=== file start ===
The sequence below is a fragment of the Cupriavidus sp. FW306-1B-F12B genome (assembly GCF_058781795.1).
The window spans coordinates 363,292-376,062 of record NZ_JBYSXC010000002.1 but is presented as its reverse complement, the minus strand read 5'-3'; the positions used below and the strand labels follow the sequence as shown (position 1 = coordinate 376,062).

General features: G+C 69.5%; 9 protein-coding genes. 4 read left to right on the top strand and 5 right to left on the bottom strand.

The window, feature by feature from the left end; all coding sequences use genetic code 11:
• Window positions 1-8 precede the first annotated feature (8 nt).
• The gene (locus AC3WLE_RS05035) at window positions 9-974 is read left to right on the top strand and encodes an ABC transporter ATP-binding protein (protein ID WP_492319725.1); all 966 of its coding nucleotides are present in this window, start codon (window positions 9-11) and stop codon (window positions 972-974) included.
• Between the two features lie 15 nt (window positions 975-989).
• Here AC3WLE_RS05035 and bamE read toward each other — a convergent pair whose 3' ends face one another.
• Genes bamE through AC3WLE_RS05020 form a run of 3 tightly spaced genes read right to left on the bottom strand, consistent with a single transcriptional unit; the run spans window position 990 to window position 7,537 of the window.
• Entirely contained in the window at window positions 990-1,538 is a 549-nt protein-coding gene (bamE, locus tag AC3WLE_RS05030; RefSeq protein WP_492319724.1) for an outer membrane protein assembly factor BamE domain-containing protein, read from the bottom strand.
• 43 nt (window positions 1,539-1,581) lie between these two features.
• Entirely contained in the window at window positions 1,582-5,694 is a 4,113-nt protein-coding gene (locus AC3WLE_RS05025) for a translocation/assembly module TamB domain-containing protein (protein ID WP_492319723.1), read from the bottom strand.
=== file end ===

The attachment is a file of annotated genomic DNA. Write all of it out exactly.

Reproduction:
The sequence below is a fragment of the Cupriavidus sp. FW306-1B-F12B genome (assembly GCF_058781795.1).
The window spans coordinates 363,292-376,062 of record NZ_JBYSXC010000002.1 but is presented as its reverse complement, the minus strand read 5'-3'; the positions used below and the strand labels follow the sequence as shown (position 1 = coordinate 376,062).

General features: G+C 69.5%; 9 protein-coding genes. 4 read left to right on the top strand and 5 right to left on the bottom strand.

The window, feature by feature from the left end; all coding sequences use genetic code 11:
• Window positions 1-8 precede the first annotated feature (8 nt).
• The gene (locus AC3WLE_RS05035) at window positions 9-974 is read left to right on the top strand and encodes an ABC transporter ATP-binding protein (protein ID WP_492319725.1); all 966 of its coding nucleotides are present in this window, start codon (window positions 9-11) and stop codon (window positions 972-974) included.
• Between the two features lie 15 nt (window positions 975-989).
• Here AC3WLE_RS05035 and bamE read toward each other — a convergent pair whose 3' ends face one another.
• Genes bamE through AC3WLE_RS05020 form a run of 3 tightly spaced genes read right to left on the bottom strand, consistent with a single transcriptional unit; the run spans window position 990 to window position 7,537 of the window.
• Entirely contained in the window at window positions 990-1,538 is a 549-nt protein-coding gene (bamE, locus tag AC3WLE_RS05030; RefSeq protein WP_492319724.1) for an outer membrane protein assembly factor BamE domain-containing protein, read from the bottom strand.
• 43 nt (window positions 1,539-1,581) lie between these two features.
• Entirely contained in the window at window positions 1,582-5,694 is a 4,113-nt protein-coding gene (locus AC3WLE_RS05025) for a translocation/assembly module TamB domain-containing protein (protein ID WP_492319723.1), read from the bottom strand.